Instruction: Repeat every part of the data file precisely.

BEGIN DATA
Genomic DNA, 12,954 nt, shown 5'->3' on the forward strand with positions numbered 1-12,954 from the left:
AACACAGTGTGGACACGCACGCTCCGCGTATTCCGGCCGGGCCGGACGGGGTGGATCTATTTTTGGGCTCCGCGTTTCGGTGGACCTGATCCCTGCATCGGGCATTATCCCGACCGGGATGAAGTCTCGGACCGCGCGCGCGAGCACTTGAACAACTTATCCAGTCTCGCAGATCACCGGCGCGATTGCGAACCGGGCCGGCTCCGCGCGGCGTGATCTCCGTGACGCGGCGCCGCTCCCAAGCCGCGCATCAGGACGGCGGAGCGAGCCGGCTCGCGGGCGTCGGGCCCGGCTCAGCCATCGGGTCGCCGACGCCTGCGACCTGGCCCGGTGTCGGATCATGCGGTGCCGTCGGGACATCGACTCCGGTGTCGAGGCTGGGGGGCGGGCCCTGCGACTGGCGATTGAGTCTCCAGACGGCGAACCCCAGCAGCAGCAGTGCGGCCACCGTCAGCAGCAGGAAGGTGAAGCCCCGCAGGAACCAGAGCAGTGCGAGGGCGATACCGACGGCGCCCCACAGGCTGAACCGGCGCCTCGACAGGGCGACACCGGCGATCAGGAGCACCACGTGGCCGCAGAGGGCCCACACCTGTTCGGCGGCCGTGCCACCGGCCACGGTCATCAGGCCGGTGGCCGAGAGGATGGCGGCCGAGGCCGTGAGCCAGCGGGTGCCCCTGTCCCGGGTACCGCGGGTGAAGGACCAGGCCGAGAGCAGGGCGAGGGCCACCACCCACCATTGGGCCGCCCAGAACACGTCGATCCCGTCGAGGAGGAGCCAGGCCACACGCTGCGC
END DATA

Genomic DNA, 12,954 nt, shown 5'->3' on the forward strand with positions numbered 1-12,954 from the left:
AACACAGTGTGGACACGCACGCTCCGCGTATTCCGGCCGGGCCGGACGGGGTGGATCTATTTTTGGGCTCCGCGTTTCGGTGGACCTGATCCCTGCATCGGGCATTATCCCGACCGGGATGAAGTCTCGGACCGCGCGCGCGAGCACTTGAACAACTTATCCAGTCTCGCAGATCACCGGCGCGATTGCGAACCGGGCCGGCTCCGCGCGGCGTGATCTCCGTGACGCGGCGCCGCTCCCAAGCCGCGCATCAGGACGGCGGAGCGAGCCGGCTCGCGGGCGTCGGGCCCGGCTCAGCCATCGGGTCGCCGACGCCTGCGACCTGGCCCGGTGTCGGATCATGCGGTGCCGTCGGGACATCGACTCCGGTGTCGAGGCTGGGGGGCGGGCCCTGCGACTGGCGATTGAGTCTCCAGACGGCGAACCCCAGCAGCAGCAGTGCGGCCACCGTCAGCAGCAGGAAGGTGAAGCCCCGCAGGAACCAGAGCAGTGCGAGGGCGATACCGACGGCGCCCCACAGGCTGAACCGGCGCCTCGACAGGGCGACACCGGCGATCAGGAGCACCACGTGGCCGCAGAGGGCCCACACCTGTTCGGCGGCCGTGCCACCGGCCACGGTCATCAGGCCGGTGGCCGAGAGGATGGCGGCCGAGGCCGTGAGCCAGCGGGTGCCCCTGTCCCGGGTACCGCGGGTGAAGGACCAGGCCGAGAGCAGGGCGAGGGCCACCACCCACCATTGGGCCGCCCAGAACACGTCGATCCCGTCGAGGAGGAGCCAGGCCACACGCTGCGC